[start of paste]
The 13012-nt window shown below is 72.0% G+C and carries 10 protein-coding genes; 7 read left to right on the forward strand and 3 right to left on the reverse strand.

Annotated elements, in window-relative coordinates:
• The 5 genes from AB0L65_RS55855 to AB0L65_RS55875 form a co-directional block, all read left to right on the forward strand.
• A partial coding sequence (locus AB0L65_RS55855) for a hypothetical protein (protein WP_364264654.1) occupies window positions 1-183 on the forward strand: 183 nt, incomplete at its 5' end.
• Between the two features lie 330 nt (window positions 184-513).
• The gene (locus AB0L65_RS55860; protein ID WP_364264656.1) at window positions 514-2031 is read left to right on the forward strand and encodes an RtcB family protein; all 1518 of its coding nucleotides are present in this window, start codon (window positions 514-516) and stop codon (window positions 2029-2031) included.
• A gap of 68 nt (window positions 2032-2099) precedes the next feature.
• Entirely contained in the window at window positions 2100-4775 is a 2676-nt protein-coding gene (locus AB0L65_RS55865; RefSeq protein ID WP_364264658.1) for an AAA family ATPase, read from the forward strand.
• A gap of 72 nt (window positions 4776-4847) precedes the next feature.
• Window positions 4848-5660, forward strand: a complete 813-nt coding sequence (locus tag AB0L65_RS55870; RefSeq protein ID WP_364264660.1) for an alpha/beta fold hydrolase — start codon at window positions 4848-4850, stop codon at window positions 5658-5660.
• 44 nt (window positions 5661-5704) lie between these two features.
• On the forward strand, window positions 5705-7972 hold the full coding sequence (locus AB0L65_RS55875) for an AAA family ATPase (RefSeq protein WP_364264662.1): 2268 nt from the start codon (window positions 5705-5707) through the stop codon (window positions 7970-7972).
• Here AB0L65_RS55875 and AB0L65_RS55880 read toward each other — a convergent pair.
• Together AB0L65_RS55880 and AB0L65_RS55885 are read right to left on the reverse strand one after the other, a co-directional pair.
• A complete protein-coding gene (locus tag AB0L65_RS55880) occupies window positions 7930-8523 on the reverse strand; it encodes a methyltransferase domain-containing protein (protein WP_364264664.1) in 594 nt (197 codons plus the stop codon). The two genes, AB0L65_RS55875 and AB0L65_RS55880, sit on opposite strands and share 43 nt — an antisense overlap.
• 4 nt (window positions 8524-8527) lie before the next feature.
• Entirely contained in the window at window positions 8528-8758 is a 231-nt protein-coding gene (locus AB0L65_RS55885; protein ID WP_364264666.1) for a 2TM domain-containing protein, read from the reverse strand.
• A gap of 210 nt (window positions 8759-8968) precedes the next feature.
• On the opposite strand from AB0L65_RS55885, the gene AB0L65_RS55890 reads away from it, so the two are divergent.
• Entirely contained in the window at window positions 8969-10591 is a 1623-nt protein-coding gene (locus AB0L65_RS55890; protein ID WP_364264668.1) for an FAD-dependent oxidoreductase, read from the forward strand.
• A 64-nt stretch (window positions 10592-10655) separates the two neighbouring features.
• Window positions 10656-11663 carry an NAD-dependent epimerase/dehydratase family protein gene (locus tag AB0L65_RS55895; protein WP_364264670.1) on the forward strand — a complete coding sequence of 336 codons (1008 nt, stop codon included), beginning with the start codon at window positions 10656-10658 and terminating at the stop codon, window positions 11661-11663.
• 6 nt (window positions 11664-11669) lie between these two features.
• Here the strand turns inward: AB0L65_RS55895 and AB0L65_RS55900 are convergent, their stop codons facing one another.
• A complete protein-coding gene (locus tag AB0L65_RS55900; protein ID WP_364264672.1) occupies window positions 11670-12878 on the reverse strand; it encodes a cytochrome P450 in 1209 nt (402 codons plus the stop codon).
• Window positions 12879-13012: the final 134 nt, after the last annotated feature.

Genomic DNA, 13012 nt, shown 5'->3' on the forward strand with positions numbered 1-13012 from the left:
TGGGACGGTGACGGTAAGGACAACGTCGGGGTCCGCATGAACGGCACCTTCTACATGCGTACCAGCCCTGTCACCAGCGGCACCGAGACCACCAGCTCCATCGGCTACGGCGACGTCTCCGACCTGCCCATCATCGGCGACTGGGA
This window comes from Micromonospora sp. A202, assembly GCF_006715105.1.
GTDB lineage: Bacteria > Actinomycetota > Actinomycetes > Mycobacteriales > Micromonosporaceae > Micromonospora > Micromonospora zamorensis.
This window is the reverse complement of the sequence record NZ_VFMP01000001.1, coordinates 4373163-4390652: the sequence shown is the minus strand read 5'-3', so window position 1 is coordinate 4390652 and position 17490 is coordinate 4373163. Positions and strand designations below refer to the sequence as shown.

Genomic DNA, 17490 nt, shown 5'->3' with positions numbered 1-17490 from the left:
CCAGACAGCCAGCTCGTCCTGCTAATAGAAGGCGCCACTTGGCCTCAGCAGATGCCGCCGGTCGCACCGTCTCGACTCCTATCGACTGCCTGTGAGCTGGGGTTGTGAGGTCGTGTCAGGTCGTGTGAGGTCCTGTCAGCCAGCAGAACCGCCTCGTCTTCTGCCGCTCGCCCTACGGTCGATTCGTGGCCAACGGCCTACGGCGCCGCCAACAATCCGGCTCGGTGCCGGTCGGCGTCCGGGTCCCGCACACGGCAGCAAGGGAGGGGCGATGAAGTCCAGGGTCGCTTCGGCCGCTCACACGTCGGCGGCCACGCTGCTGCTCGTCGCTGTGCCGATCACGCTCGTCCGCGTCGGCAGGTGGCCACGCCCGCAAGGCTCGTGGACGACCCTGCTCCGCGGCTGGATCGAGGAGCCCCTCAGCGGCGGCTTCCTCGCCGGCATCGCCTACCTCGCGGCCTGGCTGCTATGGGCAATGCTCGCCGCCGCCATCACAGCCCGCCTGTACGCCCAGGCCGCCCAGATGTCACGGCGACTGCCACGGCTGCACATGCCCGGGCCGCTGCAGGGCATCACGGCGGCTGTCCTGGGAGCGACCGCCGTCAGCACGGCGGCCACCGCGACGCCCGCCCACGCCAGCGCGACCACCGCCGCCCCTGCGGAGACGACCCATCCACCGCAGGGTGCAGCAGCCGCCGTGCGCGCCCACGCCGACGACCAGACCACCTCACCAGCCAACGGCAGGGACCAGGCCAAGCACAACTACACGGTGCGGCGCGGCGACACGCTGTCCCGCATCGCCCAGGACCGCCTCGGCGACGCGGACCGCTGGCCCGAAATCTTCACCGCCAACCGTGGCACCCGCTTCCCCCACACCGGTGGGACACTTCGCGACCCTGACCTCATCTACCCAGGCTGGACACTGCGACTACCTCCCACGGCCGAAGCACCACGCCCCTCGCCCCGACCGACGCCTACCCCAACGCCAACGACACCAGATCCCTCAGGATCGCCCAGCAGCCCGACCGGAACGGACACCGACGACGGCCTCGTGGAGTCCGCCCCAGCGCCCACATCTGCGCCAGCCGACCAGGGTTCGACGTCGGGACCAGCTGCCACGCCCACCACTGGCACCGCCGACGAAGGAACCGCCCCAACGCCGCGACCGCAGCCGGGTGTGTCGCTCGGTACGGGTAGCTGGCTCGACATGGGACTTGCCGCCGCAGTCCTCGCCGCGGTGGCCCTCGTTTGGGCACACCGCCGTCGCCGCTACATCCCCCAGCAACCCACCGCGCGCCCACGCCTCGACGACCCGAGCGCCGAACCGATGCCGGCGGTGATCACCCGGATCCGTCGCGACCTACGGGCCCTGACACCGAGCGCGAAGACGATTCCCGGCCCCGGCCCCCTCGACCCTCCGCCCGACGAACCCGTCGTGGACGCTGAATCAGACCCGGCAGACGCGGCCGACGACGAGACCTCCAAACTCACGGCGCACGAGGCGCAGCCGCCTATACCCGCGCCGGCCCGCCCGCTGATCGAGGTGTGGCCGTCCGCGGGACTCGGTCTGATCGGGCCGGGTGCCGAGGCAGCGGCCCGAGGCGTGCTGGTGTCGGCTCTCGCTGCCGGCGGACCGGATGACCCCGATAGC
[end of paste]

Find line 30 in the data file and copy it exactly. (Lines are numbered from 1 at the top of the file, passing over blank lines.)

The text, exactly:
GTDB lineage: Bacteria > Actinomycetota > Actinomycetes > Mycobacteriales > Micromonosporaceae > Micromonospora > Micromonospora zamorensis.